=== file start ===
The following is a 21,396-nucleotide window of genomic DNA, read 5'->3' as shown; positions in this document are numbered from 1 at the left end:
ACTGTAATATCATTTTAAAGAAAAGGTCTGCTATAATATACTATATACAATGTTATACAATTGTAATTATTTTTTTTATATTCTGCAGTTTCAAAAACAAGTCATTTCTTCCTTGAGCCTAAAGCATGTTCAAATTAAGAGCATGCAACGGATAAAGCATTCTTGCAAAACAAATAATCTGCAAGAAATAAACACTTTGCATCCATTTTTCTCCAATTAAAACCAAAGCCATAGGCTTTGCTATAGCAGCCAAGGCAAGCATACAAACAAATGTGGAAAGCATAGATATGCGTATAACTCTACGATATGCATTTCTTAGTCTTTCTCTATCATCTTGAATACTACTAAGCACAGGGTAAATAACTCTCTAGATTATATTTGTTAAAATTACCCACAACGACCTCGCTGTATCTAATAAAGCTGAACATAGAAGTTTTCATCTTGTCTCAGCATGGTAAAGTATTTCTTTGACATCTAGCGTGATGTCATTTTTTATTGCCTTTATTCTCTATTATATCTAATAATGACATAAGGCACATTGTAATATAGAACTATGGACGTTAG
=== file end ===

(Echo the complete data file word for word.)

The following is a 21,396-nucleotide window of genomic DNA, read 5'->3' as shown; positions in this document are numbered from 1 at the left end:
ACTGTAATATCATTTTAAAGAAAAGGTCTGCTATAATATACTATATACAATGTTATACAATTGTAATTATTTTTTTTATATTCTGCAGTTTCAAAAACAAGTCATTTCTTCCTTGAGCCTAAAGCATGTTCAAATTAAGAGCATGCAACGGATAAAGCATTCTTGCAAAACAAATAATCTGCAAGAAATAAACACTTTGCATCCATTTTTCTCCAATTAAAACCAAAGCCATAGGCTTTGCTATAGCAGCCAAGGCAAGCATACAAACAAATGTGGAAAGCATAGATATGCGTATAACTCTACGATATGCATTTCTTAGTCTTTCTCTATCATCTTGAATACTACTAAGCACAGGGTAAATAACTCTCTAGATTATATTTGTTAAAATTACCCACAACGACCTCGCTGTATCTAATAAAGCTGAACATAGAAGTTTTCATCTTGTCTCAGCATGGTAAAGTATTTCTTTGACATCTAGCGTGATGTCATTTTTTATTGCCTTTATTCTCTATTATATCTAATAATGACATAAGGCACATTGTAATATAGAACTATGGACGTTAG